Johnson Cay

Recommended by cruising friends Wayne & Sharon of My Sharona as one of the prettiest spots in the lower Bahamas, we decided to move the few miles from Buena Vista to Johnson Cay. A smaller cay, it features a horseshoe cove with a north-facing opening. The opening is just off the ocean side of a cut that connects the ocean to the bank. Not a particularly difficult entrance, but reefs on both east and west sides of the entrance preclude a shortcut. We arrived mid-afternoon, and found an easy set in firm sand with room for both boats. Because the opening is in such close proximity to the ocean, the anchorage is subject to ocean and wind driven swell; the guide books caution against anchoring there in any north wind, it can be untenable. Even with an east wind less than 13 kts, we found a bit of roll, but not uncomfortable. We enjoyed exploring the island, and were entertained by the local goat population. We suspect there may be 30 or so goats living on the cay. The beach on the ocean side is rugged, but there is some sand behind the ironshore edge that collects all manner of trash. A great spot to comb for treasures, in particular the much sought-after glass fishnet floats. No luck there, other than some sea beans and hamburger beans. Most of the other trash we left for the sun to disintegrate.

We returned before dark and a late supper, no chance of a green flash this night as the sunset was behind the cay and clouds.We noticed a bit of an increase in roll, but still tolerable by the time we turned in. Later, however, the wind shifted from a steady E-SE direction to more S. Not a problem for holding,but the change in direction and increase in speed was enough to amplify the roll to the point of being untenable for sleeping. At 0320 hrs, we had had enough, and despite the hour, decided to deploy our second anchor as a stern anchor since conditions were not rough. Friends on Aries Too had employed this tactic when we were anchored nearby and had reported good success in keeping the nose of the boat pointed into the direction of the surge. Since the surge is typically at odds with the wind direction, both conspire to keep the boats beam parallel to the wave, setting up a perfect storm of maximum rolling. The deployment was difficult; the anchor is 45 lbs with an additional 30 lbs or so of chain. One person lowers the anchor and chain from the bow roller to the dinghy stationed below. The 2nd person then handles the anchor and chain, then while the person on the bow pays out anchor rope, motors the dink to the intended location where the anchor and chain is heaved over the side. It’s a one-time chance, since retrieval of the anchor and chain would be nearly impossible from the dinghy! The rope rode was passed to the stern and pulled tight, bringing the stern around so the bow would face the incoming surge, and the beam faced the wind. The results were well worth the effort, as the roll was converted to a bit of pitching but the wave acting on the length of the boat rather than the beam has significantly less effect. We returned to bed and were able to sleep the rest of the night!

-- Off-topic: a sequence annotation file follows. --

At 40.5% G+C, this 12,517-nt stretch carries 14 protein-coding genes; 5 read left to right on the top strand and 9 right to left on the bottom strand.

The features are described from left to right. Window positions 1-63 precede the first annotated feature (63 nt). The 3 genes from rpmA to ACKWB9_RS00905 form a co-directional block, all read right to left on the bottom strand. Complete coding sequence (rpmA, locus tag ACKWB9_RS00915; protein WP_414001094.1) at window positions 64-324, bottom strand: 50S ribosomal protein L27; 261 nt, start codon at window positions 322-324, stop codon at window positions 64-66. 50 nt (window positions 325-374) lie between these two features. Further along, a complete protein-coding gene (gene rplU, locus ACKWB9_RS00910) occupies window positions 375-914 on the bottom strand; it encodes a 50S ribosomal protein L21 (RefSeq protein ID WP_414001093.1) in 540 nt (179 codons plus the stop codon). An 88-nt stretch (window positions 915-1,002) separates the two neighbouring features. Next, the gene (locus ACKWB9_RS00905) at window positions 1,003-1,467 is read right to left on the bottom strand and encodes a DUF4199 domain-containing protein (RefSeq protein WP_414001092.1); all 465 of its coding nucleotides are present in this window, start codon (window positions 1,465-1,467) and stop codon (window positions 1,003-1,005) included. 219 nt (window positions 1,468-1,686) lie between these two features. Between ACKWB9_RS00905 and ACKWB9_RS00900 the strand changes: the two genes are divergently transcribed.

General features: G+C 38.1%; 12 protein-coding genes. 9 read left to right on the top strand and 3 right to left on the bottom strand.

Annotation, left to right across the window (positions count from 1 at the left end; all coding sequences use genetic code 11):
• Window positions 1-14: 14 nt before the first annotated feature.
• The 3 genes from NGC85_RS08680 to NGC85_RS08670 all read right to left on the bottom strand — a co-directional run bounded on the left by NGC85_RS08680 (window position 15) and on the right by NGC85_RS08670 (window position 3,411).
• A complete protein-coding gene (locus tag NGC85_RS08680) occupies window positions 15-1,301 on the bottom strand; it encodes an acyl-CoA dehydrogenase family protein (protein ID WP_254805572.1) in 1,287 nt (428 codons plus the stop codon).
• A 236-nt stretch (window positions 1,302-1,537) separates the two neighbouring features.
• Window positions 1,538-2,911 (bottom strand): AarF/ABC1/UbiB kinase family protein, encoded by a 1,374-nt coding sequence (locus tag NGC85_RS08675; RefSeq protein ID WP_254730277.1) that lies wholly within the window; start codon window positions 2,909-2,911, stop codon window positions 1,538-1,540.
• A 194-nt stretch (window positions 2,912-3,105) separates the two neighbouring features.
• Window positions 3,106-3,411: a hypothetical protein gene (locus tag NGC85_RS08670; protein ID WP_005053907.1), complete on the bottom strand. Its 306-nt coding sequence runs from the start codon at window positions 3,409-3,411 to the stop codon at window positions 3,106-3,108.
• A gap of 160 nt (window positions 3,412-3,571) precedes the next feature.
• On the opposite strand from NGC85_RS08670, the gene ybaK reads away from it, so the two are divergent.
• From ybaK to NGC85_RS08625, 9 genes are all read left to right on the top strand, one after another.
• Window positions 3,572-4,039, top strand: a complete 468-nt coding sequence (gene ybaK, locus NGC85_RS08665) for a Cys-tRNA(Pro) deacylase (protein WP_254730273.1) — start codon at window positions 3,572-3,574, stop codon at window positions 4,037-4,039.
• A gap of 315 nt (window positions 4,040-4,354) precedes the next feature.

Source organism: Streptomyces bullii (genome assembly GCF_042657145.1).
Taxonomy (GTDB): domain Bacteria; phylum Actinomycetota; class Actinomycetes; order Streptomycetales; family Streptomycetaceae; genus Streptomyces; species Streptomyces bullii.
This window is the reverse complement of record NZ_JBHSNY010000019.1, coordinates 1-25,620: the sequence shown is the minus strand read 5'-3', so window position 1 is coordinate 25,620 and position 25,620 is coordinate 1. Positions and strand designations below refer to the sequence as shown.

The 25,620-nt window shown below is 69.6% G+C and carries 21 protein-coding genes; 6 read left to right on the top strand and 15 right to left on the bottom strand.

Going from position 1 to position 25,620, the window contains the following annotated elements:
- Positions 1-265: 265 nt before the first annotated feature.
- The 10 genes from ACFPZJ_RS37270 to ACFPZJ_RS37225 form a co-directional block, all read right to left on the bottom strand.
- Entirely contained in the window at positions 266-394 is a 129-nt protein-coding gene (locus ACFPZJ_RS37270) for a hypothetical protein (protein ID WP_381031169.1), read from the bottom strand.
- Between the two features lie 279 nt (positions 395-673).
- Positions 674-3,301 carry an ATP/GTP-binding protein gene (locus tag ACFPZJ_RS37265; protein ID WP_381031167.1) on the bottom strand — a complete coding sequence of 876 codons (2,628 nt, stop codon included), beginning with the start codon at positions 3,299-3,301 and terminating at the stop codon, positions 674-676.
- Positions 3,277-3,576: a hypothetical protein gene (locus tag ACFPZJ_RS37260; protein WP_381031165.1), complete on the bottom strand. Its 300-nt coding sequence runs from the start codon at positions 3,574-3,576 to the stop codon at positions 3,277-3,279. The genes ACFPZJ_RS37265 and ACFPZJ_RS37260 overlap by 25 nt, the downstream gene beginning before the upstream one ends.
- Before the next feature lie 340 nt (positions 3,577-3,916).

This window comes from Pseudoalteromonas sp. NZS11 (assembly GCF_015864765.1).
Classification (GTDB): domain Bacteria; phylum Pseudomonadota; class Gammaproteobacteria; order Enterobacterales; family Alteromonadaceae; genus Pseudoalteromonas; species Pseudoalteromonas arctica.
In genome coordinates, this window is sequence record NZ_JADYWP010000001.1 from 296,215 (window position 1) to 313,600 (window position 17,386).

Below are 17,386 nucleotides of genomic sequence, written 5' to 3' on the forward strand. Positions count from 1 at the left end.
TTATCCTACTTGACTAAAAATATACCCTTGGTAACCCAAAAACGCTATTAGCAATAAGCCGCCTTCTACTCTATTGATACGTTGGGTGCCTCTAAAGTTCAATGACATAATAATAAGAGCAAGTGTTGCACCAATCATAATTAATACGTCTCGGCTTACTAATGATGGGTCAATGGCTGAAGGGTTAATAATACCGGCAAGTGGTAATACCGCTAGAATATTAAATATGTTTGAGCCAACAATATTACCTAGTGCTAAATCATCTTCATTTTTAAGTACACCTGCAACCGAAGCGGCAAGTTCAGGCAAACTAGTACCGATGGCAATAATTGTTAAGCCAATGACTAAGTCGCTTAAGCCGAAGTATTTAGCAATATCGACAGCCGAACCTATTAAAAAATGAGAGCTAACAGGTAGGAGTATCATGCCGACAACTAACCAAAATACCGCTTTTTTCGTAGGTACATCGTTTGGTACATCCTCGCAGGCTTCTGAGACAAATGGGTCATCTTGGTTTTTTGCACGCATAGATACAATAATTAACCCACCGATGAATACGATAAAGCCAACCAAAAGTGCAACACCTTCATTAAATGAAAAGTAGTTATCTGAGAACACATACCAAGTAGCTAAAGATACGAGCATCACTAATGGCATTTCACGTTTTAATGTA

We decided to move on the following morning, As we came closer to Duncan Town, Luc was able to get a 3G signal and download weather, the forecast continues to be good up until Sunday when the winds are predicted to ramp up again, so we decided to move on to Ragged Island and visit Duncan Town, then begin our return north to arrive in Georgetown by Friday afternoon. We’ll be able then to make the ocean side passage to Black Point Saturday before the wind picks up. Innu planned to make a slower return north to Long Island and then perhaps Rum Cay. Their travels will be dictated in part by the weather.

One Response to “Johnson Cay”

  1. Linda & Corey on 11 Apr 2012 at 8:56 AM #


    We, too, had varying degrees of success and a great deal of difficulty putting out a stern anchor (just as you described). Later learned how to side bridle the boat. It is much easier and just as effective plus you can easily adjust the angle when the winds and swell shift – as long as your primary anchor is well set. You might give it a try sometime.

    Glad to see that you made it to the Jumentos. It is truly as beautiful location – one of our most favority stops in the Bahamas!